Subject is in a non-virgin state physically. There are no external signs of application of any physical trauma.[5]
On July 6, 2001, after due proceedings, the trial court came out with its decision[6] finding appellant guilty beyond reasonable doubt of the crime of RAPE against the person of XXX and sentenced him accordingly, thus:
WHEREFORE, the Court finds the accused ROMEO CANARE Y MENDOZA, GUILTY beyond reasonable doubt of the crime of Rape, defined and penalized under Article 335 of the Revised Penal Code as amended by Republic Act No. 7659 and there being no mitigating nor aggravating circumstance, is hereby sentenced to suffer the penalty of Reclusion Perpetua with all the accessory penalty prescribed by law.

Accused is hereby ordered to pay the victim, XXX, the amount of P50,000.00 by way of civil indemnity and an additional amount of P50,000.00 by way of moral damages which by case law is automatically awarded to rape victims without need of proof. He is likewise ordered to indemnify the said victim the amount of P50,000.00 by way of exemplary damages imposed to serve as an object lesson to the public – that no person may ever again deprive a lady of the right to live and discover the wonders of womanhood in the normal way.

The period during which the accused was in detention during the pendency of this case shall be credited to him in full provided that he agreed to abide by and comply with the rules and regulations of the City Jail of Pasay.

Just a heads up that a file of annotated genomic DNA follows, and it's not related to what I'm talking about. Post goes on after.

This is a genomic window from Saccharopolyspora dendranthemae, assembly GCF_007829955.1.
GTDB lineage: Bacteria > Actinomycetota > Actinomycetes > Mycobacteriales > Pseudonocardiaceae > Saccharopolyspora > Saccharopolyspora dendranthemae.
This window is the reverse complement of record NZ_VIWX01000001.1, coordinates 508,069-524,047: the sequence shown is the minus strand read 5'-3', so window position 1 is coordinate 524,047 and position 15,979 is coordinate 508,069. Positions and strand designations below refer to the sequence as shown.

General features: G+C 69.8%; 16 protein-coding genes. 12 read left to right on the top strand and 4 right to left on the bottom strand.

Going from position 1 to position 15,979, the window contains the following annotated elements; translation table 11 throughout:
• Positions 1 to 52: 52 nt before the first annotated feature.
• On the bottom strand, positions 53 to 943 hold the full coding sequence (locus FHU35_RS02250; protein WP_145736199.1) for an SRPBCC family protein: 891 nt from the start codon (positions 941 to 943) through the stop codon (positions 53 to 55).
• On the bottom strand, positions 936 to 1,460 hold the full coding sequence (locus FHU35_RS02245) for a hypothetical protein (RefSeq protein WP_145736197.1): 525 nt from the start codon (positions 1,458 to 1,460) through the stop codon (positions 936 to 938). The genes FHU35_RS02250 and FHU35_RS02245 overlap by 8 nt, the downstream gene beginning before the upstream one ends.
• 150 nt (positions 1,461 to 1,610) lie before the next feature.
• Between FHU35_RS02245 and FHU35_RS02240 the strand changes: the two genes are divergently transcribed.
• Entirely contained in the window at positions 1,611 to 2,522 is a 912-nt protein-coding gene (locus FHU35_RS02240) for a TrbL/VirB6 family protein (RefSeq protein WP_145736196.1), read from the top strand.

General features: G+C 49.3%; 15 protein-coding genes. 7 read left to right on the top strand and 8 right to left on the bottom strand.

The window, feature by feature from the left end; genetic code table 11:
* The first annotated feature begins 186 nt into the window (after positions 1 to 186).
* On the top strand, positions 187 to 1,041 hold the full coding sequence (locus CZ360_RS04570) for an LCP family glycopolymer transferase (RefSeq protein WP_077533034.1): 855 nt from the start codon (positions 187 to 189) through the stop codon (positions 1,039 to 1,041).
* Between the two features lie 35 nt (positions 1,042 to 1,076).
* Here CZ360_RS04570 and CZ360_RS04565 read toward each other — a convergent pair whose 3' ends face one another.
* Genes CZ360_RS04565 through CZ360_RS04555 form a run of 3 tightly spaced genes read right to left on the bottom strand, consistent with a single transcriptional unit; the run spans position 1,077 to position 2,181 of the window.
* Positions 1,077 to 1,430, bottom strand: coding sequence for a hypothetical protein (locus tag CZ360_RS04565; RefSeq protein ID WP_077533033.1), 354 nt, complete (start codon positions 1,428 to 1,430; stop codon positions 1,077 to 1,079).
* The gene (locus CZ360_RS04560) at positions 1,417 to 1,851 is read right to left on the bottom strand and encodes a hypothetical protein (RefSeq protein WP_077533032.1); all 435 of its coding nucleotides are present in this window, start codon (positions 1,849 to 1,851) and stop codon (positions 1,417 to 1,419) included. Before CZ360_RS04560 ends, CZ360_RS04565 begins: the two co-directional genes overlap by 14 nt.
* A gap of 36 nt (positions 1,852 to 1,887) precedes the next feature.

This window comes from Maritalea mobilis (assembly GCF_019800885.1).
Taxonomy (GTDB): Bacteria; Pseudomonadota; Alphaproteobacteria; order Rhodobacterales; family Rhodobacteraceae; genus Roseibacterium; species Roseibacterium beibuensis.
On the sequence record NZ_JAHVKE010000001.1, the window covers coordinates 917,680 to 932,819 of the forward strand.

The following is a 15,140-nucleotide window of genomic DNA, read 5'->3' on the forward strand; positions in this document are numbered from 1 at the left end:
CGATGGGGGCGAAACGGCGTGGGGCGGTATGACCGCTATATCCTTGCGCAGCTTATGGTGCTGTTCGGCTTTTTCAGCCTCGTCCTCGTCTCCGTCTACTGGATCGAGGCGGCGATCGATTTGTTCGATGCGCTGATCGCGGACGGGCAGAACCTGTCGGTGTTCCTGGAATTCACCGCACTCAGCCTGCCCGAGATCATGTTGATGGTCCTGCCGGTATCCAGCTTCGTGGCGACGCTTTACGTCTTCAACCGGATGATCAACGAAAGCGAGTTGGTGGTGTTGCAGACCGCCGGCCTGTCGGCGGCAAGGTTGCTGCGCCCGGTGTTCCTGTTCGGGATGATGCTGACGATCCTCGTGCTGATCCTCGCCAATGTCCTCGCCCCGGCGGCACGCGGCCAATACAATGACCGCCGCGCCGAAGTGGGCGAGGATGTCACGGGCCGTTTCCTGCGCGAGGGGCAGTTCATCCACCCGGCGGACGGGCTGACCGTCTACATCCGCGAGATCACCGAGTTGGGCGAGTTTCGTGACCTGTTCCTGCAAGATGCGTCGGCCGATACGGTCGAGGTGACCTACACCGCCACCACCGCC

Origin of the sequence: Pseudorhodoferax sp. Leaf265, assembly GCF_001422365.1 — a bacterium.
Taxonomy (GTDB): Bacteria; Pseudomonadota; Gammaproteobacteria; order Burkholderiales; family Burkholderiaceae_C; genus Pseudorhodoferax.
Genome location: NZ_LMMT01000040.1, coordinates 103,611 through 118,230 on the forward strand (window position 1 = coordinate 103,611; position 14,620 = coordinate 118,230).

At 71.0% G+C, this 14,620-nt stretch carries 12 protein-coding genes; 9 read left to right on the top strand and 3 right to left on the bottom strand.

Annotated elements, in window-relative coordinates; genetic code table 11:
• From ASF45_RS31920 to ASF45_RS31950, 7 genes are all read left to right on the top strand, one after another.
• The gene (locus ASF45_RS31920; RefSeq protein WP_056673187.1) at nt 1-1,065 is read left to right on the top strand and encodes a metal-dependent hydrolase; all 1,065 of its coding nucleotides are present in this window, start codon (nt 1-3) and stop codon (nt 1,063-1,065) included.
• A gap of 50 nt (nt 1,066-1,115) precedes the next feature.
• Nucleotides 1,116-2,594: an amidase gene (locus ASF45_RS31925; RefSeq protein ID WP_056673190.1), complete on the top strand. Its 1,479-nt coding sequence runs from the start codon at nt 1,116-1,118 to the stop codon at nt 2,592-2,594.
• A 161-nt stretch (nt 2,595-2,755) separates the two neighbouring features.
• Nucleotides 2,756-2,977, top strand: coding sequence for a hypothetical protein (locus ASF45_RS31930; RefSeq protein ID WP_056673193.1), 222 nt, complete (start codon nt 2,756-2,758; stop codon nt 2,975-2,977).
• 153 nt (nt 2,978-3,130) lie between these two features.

From the aforesaid decision, appellant went directly to this Court. Pursuant to our pronouncement in People v. Mateo,[7] which modified pertinent provisions of the Rules of Court insofar as they provide for direct appeals from the RTC to the Supreme Court in cases where the penalty imposed is death, reclusion perpetua or life imprisonment, the Court transferred the appeal to the CA for appropriate action and disposition, whereat it was docketed as CA-G.R. CR-H.C. No. 00572.

On February 28, 2005, the CA promulgated the herein assailed Decision,[8] dismissing the appeal and affirming with slight modification that of the trial court, to wit:
WHEREFORE, in the light of all the foregoing, the instant appeal is DISMISSED. The decision of the trial court dated July 6, 2001 is AFFIRMED with the MODIFICATION that the award of exemplary damages in favor of the private complainant is DELETED.

The case is again with this Court following its elevation from the CA, together with the case records.

In his Brief, appellant contends that the trial court erred in convicting him because his guilt was not proven beyond reasonable doubt. He assails XXX's credibility alleging that her testimony is inconsistent, contradictory and highly unbelievable.

The Court disagrees.

To begin with, well-settled is the rule that findings of fact of the trial court should not be disturbed on appeal since conclusions as to the credibility of witnesses in rape cases lie heavily on the sound judgment of the trial court which is in a better position to decide the question, having heard the witnesses and observed their deportment and manner of testifying.[9]